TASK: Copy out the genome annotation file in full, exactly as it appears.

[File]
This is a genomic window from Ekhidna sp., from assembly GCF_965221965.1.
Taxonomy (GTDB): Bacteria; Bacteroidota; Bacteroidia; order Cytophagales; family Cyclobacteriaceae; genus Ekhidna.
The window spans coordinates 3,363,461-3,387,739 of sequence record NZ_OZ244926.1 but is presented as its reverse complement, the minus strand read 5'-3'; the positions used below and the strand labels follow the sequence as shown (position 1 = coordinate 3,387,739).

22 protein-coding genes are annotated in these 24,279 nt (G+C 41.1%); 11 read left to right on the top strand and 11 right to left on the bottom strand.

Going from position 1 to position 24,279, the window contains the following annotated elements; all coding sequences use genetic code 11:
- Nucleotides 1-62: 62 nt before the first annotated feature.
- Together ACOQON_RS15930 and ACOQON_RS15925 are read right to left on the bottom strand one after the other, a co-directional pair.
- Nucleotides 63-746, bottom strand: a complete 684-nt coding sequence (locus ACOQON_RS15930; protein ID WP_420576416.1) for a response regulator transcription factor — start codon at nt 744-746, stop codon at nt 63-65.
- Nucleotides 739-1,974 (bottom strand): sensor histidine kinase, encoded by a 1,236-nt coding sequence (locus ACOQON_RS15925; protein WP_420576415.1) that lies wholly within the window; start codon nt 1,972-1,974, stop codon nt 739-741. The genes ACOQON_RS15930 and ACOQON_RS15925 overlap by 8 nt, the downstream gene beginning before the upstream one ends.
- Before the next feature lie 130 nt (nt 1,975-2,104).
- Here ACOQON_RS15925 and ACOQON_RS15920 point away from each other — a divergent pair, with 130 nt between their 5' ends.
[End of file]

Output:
This is a genomic window from Ekhidna sp., from assembly GCF_965221965.1.
Taxonomy (GTDB): Bacteria; Bacteroidota; Bacteroidia; order Cytophagales; family Cyclobacteriaceae; genus Ekhidna.
The window spans coordinates 3,363,461-3,387,739 of sequence record NZ_OZ244926.1 but is presented as its reverse complement, the minus strand read 5'-3'; the positions used below and the strand labels follow the sequence as shown (position 1 = coordinate 3,387,739).

22 protein-coding genes are annotated in these 24,279 nt (G+C 41.1%); 11 read left to right on the top strand and 11 right to left on the bottom strand.

Going from position 1 to position 24,279, the window contains the following annotated elements; all coding sequences use genetic code 11:
- Nucleotides 1-62: 62 nt before the first annotated feature.
- Together ACOQON_RS15930 and ACOQON_RS15925 are read right to left on the bottom strand one after the other, a co-directional pair.
- Nucleotides 63-746, bottom strand: a complete 684-nt coding sequence (locus ACOQON_RS15930; protein ID WP_420576416.1) for a response regulator transcription factor — start codon at nt 744-746, stop codon at nt 63-65.
- Nucleotides 739-1,974 (bottom strand): sensor histidine kinase, encoded by a 1,236-nt coding sequence (locus ACOQON_RS15925; protein WP_420576415.1) that lies wholly within the window; start codon nt 1,972-1,974, stop codon nt 739-741. The genes ACOQON_RS15930 and ACOQON_RS15925 overlap by 8 nt, the downstream gene beginning before the upstream one ends.
- Before the next feature lie 130 nt (nt 1,975-2,104).
- Here ACOQON_RS15925 and ACOQON_RS15920 point away from each other — a divergent pair, with 130 nt between their 5' ends.